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Smaller holes are normally darned by hand, just like your grannie used to do with her socks. The smaller the hole the less likely the repair will be visible. Larger repairs will likely leave scars, but thankfully, scars are perennially cool.
More serious repairs like rips and tears can only be patched. The result is visible but beautiful, much like the Japanese art of 'kintsugi' where pottery is repaired with gold leaf and is considered even more beautiful than the original. We couldn't agree more!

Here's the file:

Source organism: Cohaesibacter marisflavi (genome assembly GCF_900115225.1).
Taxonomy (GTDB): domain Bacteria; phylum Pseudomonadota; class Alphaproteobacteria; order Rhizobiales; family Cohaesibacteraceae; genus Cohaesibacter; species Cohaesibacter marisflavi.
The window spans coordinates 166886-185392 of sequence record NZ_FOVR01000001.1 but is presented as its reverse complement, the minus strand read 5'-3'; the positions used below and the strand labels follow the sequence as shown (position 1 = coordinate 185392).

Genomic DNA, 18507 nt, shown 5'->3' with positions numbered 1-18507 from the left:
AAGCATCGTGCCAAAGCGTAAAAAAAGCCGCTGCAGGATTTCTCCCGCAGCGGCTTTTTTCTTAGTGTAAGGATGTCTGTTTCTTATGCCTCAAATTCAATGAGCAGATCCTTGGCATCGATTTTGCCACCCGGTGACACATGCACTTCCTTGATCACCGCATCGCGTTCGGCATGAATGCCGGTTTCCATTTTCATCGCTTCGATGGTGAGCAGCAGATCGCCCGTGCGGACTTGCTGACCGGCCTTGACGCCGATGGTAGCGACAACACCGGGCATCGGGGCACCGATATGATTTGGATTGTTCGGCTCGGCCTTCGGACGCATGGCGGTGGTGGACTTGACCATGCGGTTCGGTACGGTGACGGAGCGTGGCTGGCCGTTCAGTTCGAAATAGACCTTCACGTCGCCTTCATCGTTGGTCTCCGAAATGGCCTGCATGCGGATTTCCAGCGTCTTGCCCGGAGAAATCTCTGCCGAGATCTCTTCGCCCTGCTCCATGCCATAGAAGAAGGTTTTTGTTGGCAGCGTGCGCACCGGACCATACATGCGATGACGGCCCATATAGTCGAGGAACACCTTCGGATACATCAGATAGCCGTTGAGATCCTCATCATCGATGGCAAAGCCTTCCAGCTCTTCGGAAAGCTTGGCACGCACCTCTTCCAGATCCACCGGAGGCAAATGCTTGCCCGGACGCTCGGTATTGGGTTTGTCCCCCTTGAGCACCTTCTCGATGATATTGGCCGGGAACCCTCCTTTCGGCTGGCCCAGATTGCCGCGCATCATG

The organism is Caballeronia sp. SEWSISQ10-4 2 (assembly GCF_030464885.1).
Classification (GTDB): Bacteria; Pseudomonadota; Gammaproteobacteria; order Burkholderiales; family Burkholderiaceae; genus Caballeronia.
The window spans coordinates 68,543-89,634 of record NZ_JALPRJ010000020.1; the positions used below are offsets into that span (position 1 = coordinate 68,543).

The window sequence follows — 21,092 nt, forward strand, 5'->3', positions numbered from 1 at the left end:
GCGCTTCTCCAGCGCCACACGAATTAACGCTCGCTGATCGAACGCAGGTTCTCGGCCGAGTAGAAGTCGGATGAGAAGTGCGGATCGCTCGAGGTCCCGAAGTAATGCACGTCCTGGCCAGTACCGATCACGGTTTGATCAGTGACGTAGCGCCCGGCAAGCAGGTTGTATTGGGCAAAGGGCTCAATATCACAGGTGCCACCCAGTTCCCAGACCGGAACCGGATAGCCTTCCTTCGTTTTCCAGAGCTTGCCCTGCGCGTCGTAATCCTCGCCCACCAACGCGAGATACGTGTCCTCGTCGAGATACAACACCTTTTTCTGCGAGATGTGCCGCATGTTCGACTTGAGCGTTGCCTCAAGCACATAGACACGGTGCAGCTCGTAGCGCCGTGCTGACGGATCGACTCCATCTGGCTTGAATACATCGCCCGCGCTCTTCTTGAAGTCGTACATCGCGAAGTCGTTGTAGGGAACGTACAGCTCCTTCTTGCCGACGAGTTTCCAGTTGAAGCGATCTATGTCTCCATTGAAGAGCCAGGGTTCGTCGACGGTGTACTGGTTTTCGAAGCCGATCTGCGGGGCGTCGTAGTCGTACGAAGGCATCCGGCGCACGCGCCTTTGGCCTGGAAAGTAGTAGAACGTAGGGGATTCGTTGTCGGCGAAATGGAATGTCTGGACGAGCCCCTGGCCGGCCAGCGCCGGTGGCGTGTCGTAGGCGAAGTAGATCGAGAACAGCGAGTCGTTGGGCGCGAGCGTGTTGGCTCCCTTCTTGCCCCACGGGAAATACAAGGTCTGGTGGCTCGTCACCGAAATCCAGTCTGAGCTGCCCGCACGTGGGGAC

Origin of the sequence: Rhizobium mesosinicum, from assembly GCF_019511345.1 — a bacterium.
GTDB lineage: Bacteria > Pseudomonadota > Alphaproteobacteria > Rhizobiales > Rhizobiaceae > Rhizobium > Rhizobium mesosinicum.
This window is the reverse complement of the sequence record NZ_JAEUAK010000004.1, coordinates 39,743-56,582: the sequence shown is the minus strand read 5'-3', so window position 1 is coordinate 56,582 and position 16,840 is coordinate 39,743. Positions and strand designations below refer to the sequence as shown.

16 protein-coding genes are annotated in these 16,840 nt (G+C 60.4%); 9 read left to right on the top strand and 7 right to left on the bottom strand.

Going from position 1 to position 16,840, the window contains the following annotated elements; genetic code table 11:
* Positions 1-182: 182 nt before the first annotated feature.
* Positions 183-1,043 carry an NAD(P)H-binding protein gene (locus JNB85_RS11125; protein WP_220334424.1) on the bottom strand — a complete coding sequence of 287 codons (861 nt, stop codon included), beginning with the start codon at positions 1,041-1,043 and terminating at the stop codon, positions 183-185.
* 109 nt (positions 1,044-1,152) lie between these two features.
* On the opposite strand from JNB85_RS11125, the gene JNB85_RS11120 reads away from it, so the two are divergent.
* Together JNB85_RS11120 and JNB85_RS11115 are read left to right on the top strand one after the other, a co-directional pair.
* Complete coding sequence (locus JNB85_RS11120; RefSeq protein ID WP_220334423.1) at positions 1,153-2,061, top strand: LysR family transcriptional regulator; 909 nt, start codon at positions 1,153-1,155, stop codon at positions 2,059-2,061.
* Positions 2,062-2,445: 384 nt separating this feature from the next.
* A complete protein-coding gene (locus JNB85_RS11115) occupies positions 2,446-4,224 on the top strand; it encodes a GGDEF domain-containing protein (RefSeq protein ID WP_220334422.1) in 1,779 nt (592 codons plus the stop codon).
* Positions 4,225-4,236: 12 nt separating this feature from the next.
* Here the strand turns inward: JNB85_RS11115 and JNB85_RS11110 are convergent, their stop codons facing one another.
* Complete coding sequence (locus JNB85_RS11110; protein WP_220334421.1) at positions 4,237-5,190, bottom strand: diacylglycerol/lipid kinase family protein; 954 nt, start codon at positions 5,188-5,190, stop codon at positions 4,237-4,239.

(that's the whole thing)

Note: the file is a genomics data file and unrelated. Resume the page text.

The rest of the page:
In Australia we send ~23 kg of textile waste to landfill every single year per person on average. This is the second highest rate in the world, after the USA and we all have a moral obligation to reduce this waste as a result.
There's around 2,700 litres of water embedded in your average cotton Tee that is saved every time you choose to repair rather than replace. Water that can (and should) be used for drinking on an increasingly stressed planet.
It’s been estimated by WRAP UK that we can reduce the carbon footprint of our clothes by ~30% for every 9 additional months we keep wearing them. It's a no-brainer and one of the easiest things we can do to reduce our individual footprints.
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